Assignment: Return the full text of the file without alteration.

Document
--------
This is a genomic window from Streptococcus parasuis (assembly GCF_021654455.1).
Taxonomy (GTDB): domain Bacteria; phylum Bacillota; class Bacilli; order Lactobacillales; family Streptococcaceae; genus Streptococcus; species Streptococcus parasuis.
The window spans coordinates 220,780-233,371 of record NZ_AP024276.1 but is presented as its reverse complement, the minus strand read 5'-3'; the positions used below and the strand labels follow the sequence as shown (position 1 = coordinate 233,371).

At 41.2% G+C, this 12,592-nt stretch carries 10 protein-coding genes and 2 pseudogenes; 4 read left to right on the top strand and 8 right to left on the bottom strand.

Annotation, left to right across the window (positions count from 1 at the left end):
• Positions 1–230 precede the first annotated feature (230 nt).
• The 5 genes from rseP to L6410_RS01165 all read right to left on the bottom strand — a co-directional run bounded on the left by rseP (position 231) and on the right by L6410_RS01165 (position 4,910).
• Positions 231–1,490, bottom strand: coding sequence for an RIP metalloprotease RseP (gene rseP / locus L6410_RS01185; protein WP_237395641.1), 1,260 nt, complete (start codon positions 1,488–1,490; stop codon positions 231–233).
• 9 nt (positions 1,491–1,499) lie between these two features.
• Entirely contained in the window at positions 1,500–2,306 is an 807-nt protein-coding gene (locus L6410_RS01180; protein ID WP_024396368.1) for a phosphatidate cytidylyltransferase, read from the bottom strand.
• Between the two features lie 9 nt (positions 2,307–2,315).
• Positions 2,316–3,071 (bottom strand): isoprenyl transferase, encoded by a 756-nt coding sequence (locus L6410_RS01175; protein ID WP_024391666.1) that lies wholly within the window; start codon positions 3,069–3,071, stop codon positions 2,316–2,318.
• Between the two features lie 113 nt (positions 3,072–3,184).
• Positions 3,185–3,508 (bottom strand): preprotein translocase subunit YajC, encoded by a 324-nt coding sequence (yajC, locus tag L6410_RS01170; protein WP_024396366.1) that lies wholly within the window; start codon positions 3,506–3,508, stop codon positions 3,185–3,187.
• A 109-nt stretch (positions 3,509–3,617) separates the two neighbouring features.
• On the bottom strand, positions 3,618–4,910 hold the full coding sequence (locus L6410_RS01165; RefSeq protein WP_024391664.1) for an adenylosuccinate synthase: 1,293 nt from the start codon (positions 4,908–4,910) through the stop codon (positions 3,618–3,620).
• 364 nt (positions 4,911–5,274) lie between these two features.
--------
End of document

This is a genomic window from Streptococcus parasuis (assembly GCF_021654455.1).
Taxonomy (GTDB): domain Bacteria; phylum Bacillota; class Bacilli; order Lactobacillales; family Streptococcaceae; genus Streptococcus; species Streptococcus parasuis.
The window spans coordinates 220,780-233,371 of record NZ_AP024276.1 but is presented as its reverse complement, the minus strand read 5'-3'; the positions used below and the strand labels follow the sequence as shown (position 1 = coordinate 233,371).

At 41.2% G+C, this 12,592-nt stretch carries 10 protein-coding genes and 2 pseudogenes; 4 read left to right on the top strand and 8 right to left on the bottom strand.

Annotation, left to right across the window (positions count from 1 at the left end):
• Positions 1–230 precede the first annotated feature (230 nt).
• The 5 genes from rseP to L6410_RS01165 all read right to left on the bottom strand — a co-directional run bounded on the left by rseP (position 231) and on the right by L6410_RS01165 (position 4,910).
• Positions 231–1,490, bottom strand: coding sequence for an RIP metalloprotease RseP (gene rseP / locus L6410_RS01185; protein WP_237395641.1), 1,260 nt, complete (start codon positions 1,488–1,490; stop codon positions 231–233).
• 9 nt (positions 1,491–1,499) lie between these two features.
• Entirely contained in the window at positions 1,500–2,306 is an 807-nt protein-coding gene (locus L6410_RS01180; protein ID WP_024396368.1) for a phosphatidate cytidylyltransferase, read from the bottom strand.
• Between the two features lie 9 nt (positions 2,307–2,315).
• Positions 2,316–3,071 (bottom strand): isoprenyl transferase, encoded by a 756-nt coding sequence (locus L6410_RS01175; protein ID WP_024391666.1) that lies wholly within the window; start codon positions 3,069–3,071, stop codon positions 2,316–2,318.
• Between the two features lie 113 nt (positions 3,072–3,184).
• Positions 3,185–3,508 (bottom strand): preprotein translocase subunit YajC, encoded by a 324-nt coding sequence (yajC, locus tag L6410_RS01170; protein WP_024396366.1) that lies wholly within the window; start codon positions 3,506–3,508, stop codon positions 3,185–3,187.
• A 109-nt stretch (positions 3,509–3,617) separates the two neighbouring features.
• On the bottom strand, positions 3,618–4,910 hold the full coding sequence (locus L6410_RS01165; RefSeq protein WP_024391664.1) for an adenylosuccinate synthase: 1,293 nt from the start codon (positions 4,908–4,910) through the stop codon (positions 3,618–3,620).
• 364 nt (positions 4,911–5,274) lie between these two features.